In her three years as softball coach at Yarmouth High, Amy Ashley has always believed in letting her players learn from their mistakes.

“We totally believe in learning by failure,” said Ashley. “The players have to be comfortable by making plays. We tell them to dare to be great. And to do that you actually have to dare.

“They have to know the coaches are behind them. Softball is such a quick game that they have to be able to make decisions on their feet and have the confidence that they are making the right plays.”

This year, the Clippers have made all the right plays.

Fourth-seeded Yarmouth (15-3) will play No. 7 Fryeburg Academy (13-6) is the Western Class B championship game at 7 p.m. Tuesday at St. Joseph’s College. It is the Clippers’ first appearance in a regional championship game since June 11, 1996, when Yarmouth played in Western Class C and lost to Madison 9-2.

“It’s a great step for the program,” said Ashley. “We came so close to making it last year.”

Ah yes, last year. That’s when the Clippers were thisclose to upsetting top-ranked Cape Elizabeth in the regional semifinals. Yarmouth led 8-3 entering the bottom of the seventh, but the Capers scored six runs, the final four coming with two outs on a couple of home runs.

“We mentioned that game the very first day of practice,” said Ashley. “It was a heart-breaking loss and we used that to motivate us to show we can do anything we set our minds to.”

They certainly thought about it last Saturday before playing Greely in the regional semifinals, a game Yarmouth won 7-0. The team’s two seniors, catcher Kallie Hutchinson and left fielder Michelle Robichaud, got together with junior pitcher Mari Cooper and junior third baseman Cat Thompson. “We looked at each other and we knew we weren’t going to let that happen again,” said Hutchinson.

Cooper, in particular, said she learned a hard lesson from that loss to Cape Elizabeth.

“Every game that we’re winning, even if we’re up eight runs, and especially if we’re on the road, always that thought (of that game) goes through my head,” she said. “I never want to underestimate a team, never want to give anything less than my all. Any team can come back. That’s what I learned from last year.”

Ashley said Cooper took that loss particularly hard.

“For two weeks, she wasn’t herself,” said Ashley. “But it was a teachable moment and she learned a lot from it.”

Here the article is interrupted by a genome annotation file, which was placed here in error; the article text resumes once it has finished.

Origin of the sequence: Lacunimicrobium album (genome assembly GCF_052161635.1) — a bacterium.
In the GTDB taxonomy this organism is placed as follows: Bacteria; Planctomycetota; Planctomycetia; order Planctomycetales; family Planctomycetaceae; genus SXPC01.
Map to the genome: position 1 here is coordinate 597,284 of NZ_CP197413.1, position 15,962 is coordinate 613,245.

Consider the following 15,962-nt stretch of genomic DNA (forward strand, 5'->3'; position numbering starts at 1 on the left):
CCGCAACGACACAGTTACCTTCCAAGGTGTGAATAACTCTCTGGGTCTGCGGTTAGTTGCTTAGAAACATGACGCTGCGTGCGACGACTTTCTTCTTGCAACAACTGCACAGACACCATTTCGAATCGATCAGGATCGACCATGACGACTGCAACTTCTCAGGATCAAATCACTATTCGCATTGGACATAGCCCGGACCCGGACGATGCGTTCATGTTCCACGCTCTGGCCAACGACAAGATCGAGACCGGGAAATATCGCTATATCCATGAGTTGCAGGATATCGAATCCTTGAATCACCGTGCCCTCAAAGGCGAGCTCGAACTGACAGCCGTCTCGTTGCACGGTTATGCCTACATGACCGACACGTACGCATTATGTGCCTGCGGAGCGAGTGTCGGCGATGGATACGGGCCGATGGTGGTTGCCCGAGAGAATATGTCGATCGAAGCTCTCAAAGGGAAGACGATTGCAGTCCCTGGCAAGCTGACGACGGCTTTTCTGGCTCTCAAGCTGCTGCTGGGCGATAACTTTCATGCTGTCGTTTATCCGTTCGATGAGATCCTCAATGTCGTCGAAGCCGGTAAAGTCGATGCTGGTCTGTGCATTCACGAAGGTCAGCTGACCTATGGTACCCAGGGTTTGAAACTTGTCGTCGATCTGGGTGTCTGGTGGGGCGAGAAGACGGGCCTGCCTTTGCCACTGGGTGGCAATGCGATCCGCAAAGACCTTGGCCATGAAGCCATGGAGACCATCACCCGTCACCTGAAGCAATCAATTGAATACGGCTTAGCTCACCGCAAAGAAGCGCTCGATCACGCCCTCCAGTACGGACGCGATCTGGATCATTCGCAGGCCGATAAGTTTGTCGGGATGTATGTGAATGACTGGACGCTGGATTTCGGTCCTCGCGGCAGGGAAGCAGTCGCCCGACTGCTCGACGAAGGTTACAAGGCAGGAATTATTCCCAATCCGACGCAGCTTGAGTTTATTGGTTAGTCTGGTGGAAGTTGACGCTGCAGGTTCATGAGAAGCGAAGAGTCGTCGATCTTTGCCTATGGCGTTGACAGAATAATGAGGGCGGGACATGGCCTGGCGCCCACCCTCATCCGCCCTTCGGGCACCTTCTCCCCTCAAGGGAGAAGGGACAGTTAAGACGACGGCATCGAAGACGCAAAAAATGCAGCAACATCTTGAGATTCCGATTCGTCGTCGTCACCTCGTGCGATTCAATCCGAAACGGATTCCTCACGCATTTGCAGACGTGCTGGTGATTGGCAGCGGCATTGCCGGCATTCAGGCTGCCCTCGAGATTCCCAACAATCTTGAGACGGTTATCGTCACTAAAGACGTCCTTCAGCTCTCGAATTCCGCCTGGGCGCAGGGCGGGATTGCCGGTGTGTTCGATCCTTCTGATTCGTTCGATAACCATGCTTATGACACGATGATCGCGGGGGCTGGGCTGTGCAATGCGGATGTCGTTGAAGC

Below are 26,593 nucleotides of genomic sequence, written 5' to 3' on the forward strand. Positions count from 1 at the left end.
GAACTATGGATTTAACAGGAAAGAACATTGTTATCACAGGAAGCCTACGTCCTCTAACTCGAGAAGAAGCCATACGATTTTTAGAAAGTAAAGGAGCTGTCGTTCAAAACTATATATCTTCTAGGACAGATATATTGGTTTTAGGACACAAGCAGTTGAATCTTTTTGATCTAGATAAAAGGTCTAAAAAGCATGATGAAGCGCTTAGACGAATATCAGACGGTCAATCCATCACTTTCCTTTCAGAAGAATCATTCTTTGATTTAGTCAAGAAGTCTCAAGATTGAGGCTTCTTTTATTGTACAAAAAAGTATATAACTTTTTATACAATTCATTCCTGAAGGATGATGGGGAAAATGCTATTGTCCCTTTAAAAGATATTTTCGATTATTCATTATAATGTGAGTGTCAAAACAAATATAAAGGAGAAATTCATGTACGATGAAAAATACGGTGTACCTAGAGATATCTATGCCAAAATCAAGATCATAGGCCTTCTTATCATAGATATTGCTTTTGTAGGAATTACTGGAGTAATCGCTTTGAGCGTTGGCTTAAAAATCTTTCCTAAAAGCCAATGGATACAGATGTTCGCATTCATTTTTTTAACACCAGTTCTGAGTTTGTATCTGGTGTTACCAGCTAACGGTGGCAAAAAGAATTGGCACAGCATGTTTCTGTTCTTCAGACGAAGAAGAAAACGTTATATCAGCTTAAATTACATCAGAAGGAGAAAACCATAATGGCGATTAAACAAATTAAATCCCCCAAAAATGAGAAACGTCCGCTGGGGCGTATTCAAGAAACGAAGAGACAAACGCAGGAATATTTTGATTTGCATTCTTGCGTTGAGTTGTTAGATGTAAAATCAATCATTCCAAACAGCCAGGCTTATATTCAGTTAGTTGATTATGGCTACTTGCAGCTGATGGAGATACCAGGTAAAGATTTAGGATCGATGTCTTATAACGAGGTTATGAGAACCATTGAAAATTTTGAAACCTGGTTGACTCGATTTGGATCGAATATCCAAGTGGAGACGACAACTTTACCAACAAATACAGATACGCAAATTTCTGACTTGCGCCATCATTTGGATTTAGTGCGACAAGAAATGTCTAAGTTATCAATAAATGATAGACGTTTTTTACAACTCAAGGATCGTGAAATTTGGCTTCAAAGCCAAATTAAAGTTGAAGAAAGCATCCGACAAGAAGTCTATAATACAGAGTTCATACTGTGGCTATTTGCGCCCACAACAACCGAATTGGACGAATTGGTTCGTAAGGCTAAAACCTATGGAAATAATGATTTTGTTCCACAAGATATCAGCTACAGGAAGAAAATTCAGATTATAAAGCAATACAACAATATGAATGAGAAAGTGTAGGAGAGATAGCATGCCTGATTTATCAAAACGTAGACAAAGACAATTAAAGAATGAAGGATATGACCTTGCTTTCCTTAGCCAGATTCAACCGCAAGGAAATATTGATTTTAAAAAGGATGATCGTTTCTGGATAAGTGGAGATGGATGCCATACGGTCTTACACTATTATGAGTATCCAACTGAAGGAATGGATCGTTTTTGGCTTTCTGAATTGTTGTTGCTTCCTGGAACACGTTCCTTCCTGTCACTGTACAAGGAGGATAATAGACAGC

Hutchinson believes that this team is successful because expectations weren’t high.

“We knew going into the season that we had a lot of potential but there weren’t a lot of eyes on us,” she said. “Knowing that there was no pressure, that people weren’t expecting a lot from us, allowed us to play more freely and to play for each other. We’re all friends, on and off the field, and going into the playoffs we felt we were in a pretty good position.”

But it is a team that also works hard at what it does. Hutchinson and others have spoken about the communication, especially in the infield, where Thompson is the only returning starter. Sophomores Andrea St. Pierre and Sydney St. Pierre start at shortstop and second base while junior Eleanor O’Gorman starts at first base.

And that goes back to practices, where Ashley and her staff put the Clippers in game situations and let them figure things out.

“We don’t have a lot of girls who play a lot of softball, who play in the summer,” said Ashley. “So we like to teach by having the girls practice it.”

They also continually switch players’ positions during practice, so that everyone knows more than one position.

“It took a lot of time, especially early in the season, to work on these things,” said Cooper.

Cooper was one of the few who actually thought the Clippers could be this good. After one victory earlier this season, the group got together and Ashley asked who thought they would have this record – “I think we were 8-2,” said Cooper – and she said she was the only one to raise her hand.

“I knew this team had the most potential of all the teams I’ve been on in high school,” she said. “We have so much athletic ability and we work so hard in practice.”

Cooper has been very instrumental in the Clippers’ surge. As a pitcher she is 13-1 with a 1.99 ERA and 88 strikeouts in 982/3 innings. She’s also hitting .404 with 17 RBI and 16 runs.

Thompson, a hard-throwing pitcher as well as a strong defensive third baseman, leads the Clippers with a .466 batting average, 21 runs and 17 RBI. Hutchinson leads the team with two home runs and is batting .362.

This is a team that has gotten better as the season has progressed, especially defensively. Yarmouth has turned in two error-free games in the tournament.

And no matter what happens against Fryeburg – which Yarmouth beat 9-7 on May 1 by scoring two runs in the top of the seventh when the Raiders misplayed an infield pop-up – the Clippers have made softball a hit again.

“This means so much to the community,” said Ashley. “We had the biggest crowd I’ve ever seen at the Greely game the other day. And in a lacrosse town, that’s great to see.”